Feedback can be a valuable employee relations tool.
Updated: Feb 17
You are a manager with a team of workers, and several have the same job title. There are often opportunities to be promoted to a senior level position and/or to a supervisory role. Team members look for opportunities to stand out and be considered for one of the senior roles. Many of them vie for these positions.
Tasha is always requesting additional work or asking you for more assignments. She sees this as a way to advance her career. As her manager, you often choose to give the work assignments she’s requested to one of the other team members. Tasha has been on the team for 3 years and is the only woman on the team. When Tasha asks you why she didn’t get an assignment she requested, you are vague about your reasons in order to be careful not to hurt her feelings. You just don’t want any kind of conflict.
A few months later, you hire Josh as a new team member because of his relevant experience doing similar duties as those on your team. You hired Josh hoping he could fill in some of the gaps on the team, and so far you are pleased to see that he is doing as good a job as you had hoped.
You give Josh some of the assignments that Tasha has previously requested. Tasha immediately wonders why, but she doesn’t feel comfortable approaching you since you don’t seem to give her straight answers. She thinks about all her previous discussions with you and asks herself: “What is the difference? Why not me?” Oh, did I mention that Tasha is the only African American on the team? Tasha concludes that you have an issue with her gender and her race. She decides to file a complaint.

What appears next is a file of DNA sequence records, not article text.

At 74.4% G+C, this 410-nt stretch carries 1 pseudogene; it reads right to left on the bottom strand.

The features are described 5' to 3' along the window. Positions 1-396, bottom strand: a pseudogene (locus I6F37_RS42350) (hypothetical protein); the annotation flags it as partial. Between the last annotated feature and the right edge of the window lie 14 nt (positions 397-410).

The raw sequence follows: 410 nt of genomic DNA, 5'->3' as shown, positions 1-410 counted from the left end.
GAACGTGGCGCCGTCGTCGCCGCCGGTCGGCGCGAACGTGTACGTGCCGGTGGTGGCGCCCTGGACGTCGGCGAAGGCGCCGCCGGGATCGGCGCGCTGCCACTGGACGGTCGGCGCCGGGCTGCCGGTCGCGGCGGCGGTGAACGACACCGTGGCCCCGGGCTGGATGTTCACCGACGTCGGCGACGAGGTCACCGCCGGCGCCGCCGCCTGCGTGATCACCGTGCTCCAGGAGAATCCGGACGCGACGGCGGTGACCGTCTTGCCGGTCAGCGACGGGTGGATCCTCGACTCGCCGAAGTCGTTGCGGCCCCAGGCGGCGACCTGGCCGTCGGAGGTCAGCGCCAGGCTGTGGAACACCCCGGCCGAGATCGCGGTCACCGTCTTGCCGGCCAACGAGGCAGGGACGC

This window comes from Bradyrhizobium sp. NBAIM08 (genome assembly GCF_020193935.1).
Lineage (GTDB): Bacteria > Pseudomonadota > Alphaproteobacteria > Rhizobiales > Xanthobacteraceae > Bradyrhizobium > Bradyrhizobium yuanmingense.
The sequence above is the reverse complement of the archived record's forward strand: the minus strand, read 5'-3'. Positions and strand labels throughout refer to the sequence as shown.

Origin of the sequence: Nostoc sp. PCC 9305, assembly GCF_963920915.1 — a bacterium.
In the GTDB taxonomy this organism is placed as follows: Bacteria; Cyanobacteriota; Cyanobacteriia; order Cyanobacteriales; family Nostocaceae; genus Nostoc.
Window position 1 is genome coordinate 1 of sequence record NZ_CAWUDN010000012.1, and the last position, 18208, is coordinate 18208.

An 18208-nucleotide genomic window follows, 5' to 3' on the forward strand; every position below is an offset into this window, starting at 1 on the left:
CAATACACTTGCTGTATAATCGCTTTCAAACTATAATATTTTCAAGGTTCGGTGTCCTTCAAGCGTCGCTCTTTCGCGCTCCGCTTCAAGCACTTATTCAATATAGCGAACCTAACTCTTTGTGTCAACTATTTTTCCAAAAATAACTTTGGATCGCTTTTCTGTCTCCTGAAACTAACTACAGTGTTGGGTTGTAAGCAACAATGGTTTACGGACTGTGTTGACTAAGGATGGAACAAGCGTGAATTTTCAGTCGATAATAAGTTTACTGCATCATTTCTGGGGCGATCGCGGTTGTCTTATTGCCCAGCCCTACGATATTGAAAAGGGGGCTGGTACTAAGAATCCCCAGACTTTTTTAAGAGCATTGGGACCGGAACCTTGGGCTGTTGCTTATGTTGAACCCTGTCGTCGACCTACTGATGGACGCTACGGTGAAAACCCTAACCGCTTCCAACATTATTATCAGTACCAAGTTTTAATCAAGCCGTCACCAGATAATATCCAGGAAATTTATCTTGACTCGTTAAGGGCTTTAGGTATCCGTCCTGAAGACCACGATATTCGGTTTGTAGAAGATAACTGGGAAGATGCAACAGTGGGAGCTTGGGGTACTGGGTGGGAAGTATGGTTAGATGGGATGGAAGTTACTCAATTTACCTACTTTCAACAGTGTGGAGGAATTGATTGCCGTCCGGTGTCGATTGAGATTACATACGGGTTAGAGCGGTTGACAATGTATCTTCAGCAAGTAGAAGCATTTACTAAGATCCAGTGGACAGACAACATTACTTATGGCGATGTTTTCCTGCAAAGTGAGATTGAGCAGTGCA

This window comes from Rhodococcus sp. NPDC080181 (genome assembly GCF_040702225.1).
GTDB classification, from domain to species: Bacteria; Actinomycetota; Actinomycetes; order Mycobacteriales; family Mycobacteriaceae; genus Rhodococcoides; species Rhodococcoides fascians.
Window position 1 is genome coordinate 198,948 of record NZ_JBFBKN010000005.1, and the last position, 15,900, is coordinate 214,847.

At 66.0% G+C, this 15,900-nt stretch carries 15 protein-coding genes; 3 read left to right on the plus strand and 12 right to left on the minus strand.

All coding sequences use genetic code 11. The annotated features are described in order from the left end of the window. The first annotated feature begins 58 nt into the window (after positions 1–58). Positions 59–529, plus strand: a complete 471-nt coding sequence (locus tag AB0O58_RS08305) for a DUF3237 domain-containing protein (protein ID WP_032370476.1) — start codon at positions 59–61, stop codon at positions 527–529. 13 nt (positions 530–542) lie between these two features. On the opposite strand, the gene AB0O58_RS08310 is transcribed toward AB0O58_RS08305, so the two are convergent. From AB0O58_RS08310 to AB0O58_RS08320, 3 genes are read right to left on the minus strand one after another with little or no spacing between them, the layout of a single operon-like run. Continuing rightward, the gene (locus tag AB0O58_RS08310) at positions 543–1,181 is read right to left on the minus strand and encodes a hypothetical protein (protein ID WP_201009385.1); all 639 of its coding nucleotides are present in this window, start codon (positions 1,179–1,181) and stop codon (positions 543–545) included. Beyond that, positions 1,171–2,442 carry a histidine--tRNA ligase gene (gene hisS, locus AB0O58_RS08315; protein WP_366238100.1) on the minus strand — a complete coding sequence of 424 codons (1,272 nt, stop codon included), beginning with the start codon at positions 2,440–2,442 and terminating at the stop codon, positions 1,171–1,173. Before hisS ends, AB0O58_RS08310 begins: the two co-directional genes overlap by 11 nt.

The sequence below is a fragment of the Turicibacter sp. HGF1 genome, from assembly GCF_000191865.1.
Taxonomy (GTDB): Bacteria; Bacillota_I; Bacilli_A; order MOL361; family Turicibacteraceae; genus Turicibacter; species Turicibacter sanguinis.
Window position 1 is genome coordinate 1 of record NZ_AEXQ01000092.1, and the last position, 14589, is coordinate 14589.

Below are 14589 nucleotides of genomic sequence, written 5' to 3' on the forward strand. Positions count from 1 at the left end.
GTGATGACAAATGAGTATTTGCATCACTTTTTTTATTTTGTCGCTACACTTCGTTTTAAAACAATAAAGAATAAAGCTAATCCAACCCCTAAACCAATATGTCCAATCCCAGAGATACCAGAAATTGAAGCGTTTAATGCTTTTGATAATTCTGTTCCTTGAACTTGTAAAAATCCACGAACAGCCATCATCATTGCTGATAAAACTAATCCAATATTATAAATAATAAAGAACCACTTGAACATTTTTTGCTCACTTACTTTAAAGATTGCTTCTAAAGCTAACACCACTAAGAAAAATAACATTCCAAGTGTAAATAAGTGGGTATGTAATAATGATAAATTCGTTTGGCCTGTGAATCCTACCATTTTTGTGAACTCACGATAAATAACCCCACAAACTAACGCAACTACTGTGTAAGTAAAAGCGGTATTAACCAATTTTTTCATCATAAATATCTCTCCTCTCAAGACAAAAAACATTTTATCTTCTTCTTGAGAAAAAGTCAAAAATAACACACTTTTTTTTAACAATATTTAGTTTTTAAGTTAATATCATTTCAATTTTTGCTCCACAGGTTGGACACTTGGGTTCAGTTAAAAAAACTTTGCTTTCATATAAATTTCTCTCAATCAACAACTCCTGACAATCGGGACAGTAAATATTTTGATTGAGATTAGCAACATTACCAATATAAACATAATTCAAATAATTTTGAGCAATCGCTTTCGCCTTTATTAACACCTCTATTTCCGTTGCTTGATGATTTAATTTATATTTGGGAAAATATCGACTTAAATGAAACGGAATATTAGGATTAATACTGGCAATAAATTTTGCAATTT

Tasha believes she has demonstrated that she is a dedicated employee with ambition. As her manager, having open conversations with Tasha about your expectations and what she needs to do to accomplish her goals would be beneficial to both of you.
However, the reality is that Tasha’s performance is not at the same level as her peers. Tasha has not acquired some skills that some of the others have and hasn’t always been consistent in the quality of her work. You have not had this specific conversation with Tasha, nor have you developed a performance improvement plan to help guide her.
The accusation of gender and racial bias will take a lot of time and energy and money to defend. Also, the complaint has a negative impact on your working rapport with Tasha.
You are now hesitant to give Tasha any feedback. Additionally, Tasha is not sure she can trust you. The other team members can tell something is up between you and Tasha, and it is causing tension within the group.
How do you move forward and become a manager who feels confident having difficult conversations?
How would honest feedback have benefited you, Tasha and the company?
How should you approach Tasha about her work quality?
Do you have a process in place for feedback with team members about their goals with the company?
Could regular performance feedback and evaluations have been used as a tool to avoid this situation?
Do you know how and when both positive and negative feedback benefits everyone on your team?
We can help.
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Remember, supervisory training for those who manage your employees is a good investment and is important to your business. We here at MGMTinsight can help. Follow us on Facebook, Twitter, and LinkedIn.